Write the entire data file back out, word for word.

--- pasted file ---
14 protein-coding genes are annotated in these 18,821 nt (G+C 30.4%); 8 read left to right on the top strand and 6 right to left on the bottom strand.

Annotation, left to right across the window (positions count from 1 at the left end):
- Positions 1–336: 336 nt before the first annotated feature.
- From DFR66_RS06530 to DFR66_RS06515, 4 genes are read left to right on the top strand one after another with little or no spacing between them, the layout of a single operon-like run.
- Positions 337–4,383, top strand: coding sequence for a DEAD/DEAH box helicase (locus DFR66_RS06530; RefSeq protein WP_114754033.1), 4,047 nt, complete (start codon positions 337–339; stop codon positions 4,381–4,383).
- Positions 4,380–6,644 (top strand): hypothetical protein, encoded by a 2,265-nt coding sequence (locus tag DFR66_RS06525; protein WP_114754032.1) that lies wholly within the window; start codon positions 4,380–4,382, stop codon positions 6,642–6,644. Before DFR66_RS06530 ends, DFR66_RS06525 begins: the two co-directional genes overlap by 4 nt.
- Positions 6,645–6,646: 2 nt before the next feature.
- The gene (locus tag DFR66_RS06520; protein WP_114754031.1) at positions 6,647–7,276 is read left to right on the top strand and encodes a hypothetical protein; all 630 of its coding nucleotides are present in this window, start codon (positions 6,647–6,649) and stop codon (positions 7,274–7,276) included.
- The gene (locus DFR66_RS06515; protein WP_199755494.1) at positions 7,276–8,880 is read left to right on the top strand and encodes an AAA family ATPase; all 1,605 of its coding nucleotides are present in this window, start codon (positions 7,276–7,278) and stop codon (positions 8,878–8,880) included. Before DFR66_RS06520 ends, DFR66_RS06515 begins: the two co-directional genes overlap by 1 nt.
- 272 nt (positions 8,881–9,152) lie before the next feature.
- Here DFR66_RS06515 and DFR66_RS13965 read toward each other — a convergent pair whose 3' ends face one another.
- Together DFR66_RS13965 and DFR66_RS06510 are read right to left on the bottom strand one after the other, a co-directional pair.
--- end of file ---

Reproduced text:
14 protein-coding genes are annotated in these 18,821 nt (G+C 30.4%); 8 read left to right on the top strand and 6 right to left on the bottom strand.

Annotation, left to right across the window (positions count from 1 at the left end):
- Positions 1–336: 336 nt before the first annotated feature.
- From DFR66_RS06530 to DFR66_RS06515, 4 genes are read left to right on the top strand one after another with little or no spacing between them, the layout of a single operon-like run.
- Positions 337–4,383, top strand: coding sequence for a DEAD/DEAH box helicase (locus DFR66_RS06530; RefSeq protein WP_114754033.1), 4,047 nt, complete (start codon positions 337–339; stop codon positions 4,381–4,383).
- Positions 4,380–6,644 (top strand): hypothetical protein, encoded by a 2,265-nt coding sequence (locus tag DFR66_RS06525; protein WP_114754032.1) that lies wholly within the window; start codon positions 4,380–4,382, stop codon positions 6,642–6,644. Before DFR66_RS06530 ends, DFR66_RS06525 begins: the two co-directional genes overlap by 4 nt.
- Positions 6,645–6,646: 2 nt before the next feature.
- The gene (locus tag DFR66_RS06520; protein WP_114754031.1) at positions 6,647–7,276 is read left to right on the top strand and encodes a hypothetical protein; all 630 of its coding nucleotides are present in this window, start codon (positions 6,647–6,649) and stop codon (positions 7,274–7,276) included.
- The gene (locus DFR66_RS06515; protein WP_199755494.1) at positions 7,276–8,880 is read left to right on the top strand and encodes an AAA family ATPase; all 1,605 of its coding nucleotides are present in this window, start codon (positions 7,276–7,278) and stop codon (positions 8,878–8,880) included. Before DFR66_RS06520 ends, DFR66_RS06515 begins: the two co-directional genes overlap by 1 nt.
- 272 nt (positions 8,881–9,152) lie before the next feature.
- Here DFR66_RS06515 and DFR66_RS13965 read toward each other — a convergent pair whose 3' ends face one another.
- Together DFR66_RS13965 and DFR66_RS06510 are read right to left on the bottom strand one after the other, a co-directional pair.